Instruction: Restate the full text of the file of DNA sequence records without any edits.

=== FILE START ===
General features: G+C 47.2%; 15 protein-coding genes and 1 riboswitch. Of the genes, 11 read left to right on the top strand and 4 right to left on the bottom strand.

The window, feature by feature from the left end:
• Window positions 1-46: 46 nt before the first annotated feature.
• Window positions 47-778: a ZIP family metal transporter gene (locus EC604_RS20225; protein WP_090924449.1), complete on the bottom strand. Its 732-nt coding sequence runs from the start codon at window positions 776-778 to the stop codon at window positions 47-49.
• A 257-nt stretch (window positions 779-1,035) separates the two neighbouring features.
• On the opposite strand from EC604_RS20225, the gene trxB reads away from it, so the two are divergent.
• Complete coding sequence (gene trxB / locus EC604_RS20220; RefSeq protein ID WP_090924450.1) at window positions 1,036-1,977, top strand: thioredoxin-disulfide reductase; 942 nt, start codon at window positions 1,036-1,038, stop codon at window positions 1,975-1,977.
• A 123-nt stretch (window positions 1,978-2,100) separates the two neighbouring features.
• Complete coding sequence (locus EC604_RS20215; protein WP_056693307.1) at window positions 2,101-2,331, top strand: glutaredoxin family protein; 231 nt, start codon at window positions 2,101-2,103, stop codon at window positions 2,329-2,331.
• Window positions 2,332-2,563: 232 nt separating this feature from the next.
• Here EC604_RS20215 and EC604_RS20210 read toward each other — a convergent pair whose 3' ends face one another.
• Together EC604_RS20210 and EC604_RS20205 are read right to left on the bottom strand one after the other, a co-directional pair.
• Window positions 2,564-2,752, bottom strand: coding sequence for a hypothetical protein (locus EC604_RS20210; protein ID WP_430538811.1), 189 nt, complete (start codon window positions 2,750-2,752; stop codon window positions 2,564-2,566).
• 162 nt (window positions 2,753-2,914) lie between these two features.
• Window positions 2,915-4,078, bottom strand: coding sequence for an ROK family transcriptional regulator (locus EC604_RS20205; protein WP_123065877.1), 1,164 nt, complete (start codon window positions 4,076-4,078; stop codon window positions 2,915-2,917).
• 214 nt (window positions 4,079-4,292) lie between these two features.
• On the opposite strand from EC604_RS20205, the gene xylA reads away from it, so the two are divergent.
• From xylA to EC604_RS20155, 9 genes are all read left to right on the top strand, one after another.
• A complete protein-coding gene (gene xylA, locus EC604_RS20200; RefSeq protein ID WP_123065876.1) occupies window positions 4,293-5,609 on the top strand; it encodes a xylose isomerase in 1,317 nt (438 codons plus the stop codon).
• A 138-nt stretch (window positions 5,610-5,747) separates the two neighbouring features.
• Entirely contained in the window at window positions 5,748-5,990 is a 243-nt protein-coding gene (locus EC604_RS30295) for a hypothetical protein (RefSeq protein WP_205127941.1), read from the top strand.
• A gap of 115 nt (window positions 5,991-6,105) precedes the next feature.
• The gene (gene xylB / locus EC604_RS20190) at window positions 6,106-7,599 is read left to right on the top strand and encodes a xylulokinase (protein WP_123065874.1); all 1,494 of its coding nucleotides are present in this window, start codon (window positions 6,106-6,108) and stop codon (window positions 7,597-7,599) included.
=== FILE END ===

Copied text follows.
General features: G+C 47.2%; 15 protein-coding genes and 1 riboswitch. Of the genes, 11 read left to right on the top strand and 4 right to left on the bottom strand.

The window, feature by feature from the left end:
• Window positions 1-46: 46 nt before the first annotated feature.
• Window positions 47-778: a ZIP family metal transporter gene (locus EC604_RS20225; protein WP_090924449.1), complete on the bottom strand. Its 732-nt coding sequence runs from the start codon at window positions 776-778 to the stop codon at window positions 47-49.
• A 257-nt stretch (window positions 779-1,035) separates the two neighbouring features.
• On the opposite strand from EC604_RS20225, the gene trxB reads away from it, so the two are divergent.
• Complete coding sequence (gene trxB / locus EC604_RS20220; RefSeq protein ID WP_090924450.1) at window positions 1,036-1,977, top strand: thioredoxin-disulfide reductase; 942 nt, start codon at window positions 1,036-1,038, stop codon at window positions 1,975-1,977.
• A 123-nt stretch (window positions 1,978-2,100) separates the two neighbouring features.
• Complete coding sequence (locus EC604_RS20215; protein WP_056693307.1) at window positions 2,101-2,331, top strand: glutaredoxin family protein; 231 nt, start codon at window positions 2,101-2,103, stop codon at window positions 2,329-2,331.
• Window positions 2,332-2,563: 232 nt separating this feature from the next.
• Here EC604_RS20215 and EC604_RS20210 read toward each other — a convergent pair whose 3' ends face one another.
• Together EC604_RS20210 and EC604_RS20205 are read right to left on the bottom strand one after the other, a co-directional pair.
• Window positions 2,564-2,752, bottom strand: coding sequence for a hypothetical protein (locus EC604_RS20210; protein ID WP_430538811.1), 189 nt, complete (start codon window positions 2,750-2,752; stop codon window positions 2,564-2,566).
• 162 nt (window positions 2,753-2,914) lie between these two features.
• Window positions 2,915-4,078, bottom strand: coding sequence for an ROK family transcriptional regulator (locus EC604_RS20205; protein WP_123065877.1), 1,164 nt, complete (start codon window positions 4,076-4,078; stop codon window positions 2,915-2,917).
• 214 nt (window positions 4,079-4,292) lie between these two features.
• On the opposite strand from EC604_RS20205, the gene xylA reads away from it, so the two are divergent.
• From xylA to EC604_RS20155, 9 genes are all read left to right on the top strand, one after another.
• A complete protein-coding gene (gene xylA, locus EC604_RS20200; RefSeq protein ID WP_123065876.1) occupies window positions 4,293-5,609 on the top strand; it encodes a xylose isomerase in 1,317 nt (438 codons plus the stop codon).
• A 138-nt stretch (window positions 5,610-5,747) separates the two neighbouring features.
• Entirely contained in the window at window positions 5,748-5,990 is a 243-nt protein-coding gene (locus EC604_RS30295) for a hypothetical protein (RefSeq protein WP_205127941.1), read from the top strand.
• A gap of 115 nt (window positions 5,991-6,105) precedes the next feature.
• The gene (gene xylB / locus EC604_RS20190) at window positions 6,106-7,599 is read left to right on the top strand and encodes a xylulokinase (protein WP_123065874.1); all 1,494 of its coding nucleotides are present in this window, start codon (window positions 6,106-6,108) and stop codon (window positions 7,597-7,599) included.